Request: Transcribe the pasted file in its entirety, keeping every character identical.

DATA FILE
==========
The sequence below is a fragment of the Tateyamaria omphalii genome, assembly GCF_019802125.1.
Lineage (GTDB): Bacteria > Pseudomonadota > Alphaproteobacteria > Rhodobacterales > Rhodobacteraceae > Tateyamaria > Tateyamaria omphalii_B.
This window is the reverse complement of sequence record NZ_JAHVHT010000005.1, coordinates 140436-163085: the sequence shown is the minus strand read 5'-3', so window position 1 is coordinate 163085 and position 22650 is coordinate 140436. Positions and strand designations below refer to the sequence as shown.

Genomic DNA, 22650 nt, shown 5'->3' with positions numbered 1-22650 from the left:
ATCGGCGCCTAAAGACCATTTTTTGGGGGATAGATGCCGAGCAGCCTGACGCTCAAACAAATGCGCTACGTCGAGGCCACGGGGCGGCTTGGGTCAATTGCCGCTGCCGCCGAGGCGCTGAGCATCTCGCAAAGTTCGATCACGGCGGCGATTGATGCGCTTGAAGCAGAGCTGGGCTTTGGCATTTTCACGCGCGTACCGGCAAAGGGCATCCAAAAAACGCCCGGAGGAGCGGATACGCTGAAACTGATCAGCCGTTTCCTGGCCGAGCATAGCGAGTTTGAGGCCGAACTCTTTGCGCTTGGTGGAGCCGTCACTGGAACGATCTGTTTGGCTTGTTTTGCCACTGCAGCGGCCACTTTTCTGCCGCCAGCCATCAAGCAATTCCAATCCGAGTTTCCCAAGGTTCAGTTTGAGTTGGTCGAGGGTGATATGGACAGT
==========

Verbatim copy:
The sequence below is a fragment of the Tateyamaria omphalii genome, assembly GCF_019802125.1.
Lineage (GTDB): Bacteria > Pseudomonadota > Alphaproteobacteria > Rhodobacterales > Rhodobacteraceae > Tateyamaria > Tateyamaria omphalii_B.
This window is the reverse complement of sequence record NZ_JAHVHT010000005.1, coordinates 140436-163085: the sequence shown is the minus strand read 5'-3', so window position 1 is coordinate 163085 and position 22650 is coordinate 140436. Positions and strand designations below refer to the sequence as shown.

Genomic DNA, 22650 nt, shown 5'->3' with positions numbered 1-22650 from the left:
ATCGGCGCCTAAAGACCATTTTTTGGGGGATAGATGCCGAGCAGCCTGACGCTCAAACAAATGCGCTACGTCGAGGCCACGGGGCGGCTTGGGTCAATTGCCGCTGCCGCCGAGGCGCTGAGCATCTCGCAAAGTTCGATCACGGCGGCGATTGATGCGCTTGAAGCAGAGCTGGGCTTTGGCATTTTCACGCGCGTACCGGCAAAGGGCATCCAAAAAACGCCCGGAGGAGCGGATACGCTGAAACTGATCAGCCGTTTCCTGGCCGAGCATAGCGAGTTTGAGGCCGAACTCTTTGCGCTTGGTGGAGCCGTCACTGGAACGATCTGTTTGGCTTGTTTTGCCACTGCAGCGGCCACTTTTCTGCCGCCAGCCATCAAGCAATTCCAATCCGAGTTTCCCAAGGTTCAGTTTGAGTTGGTCGAGGGTGATATGGACAGT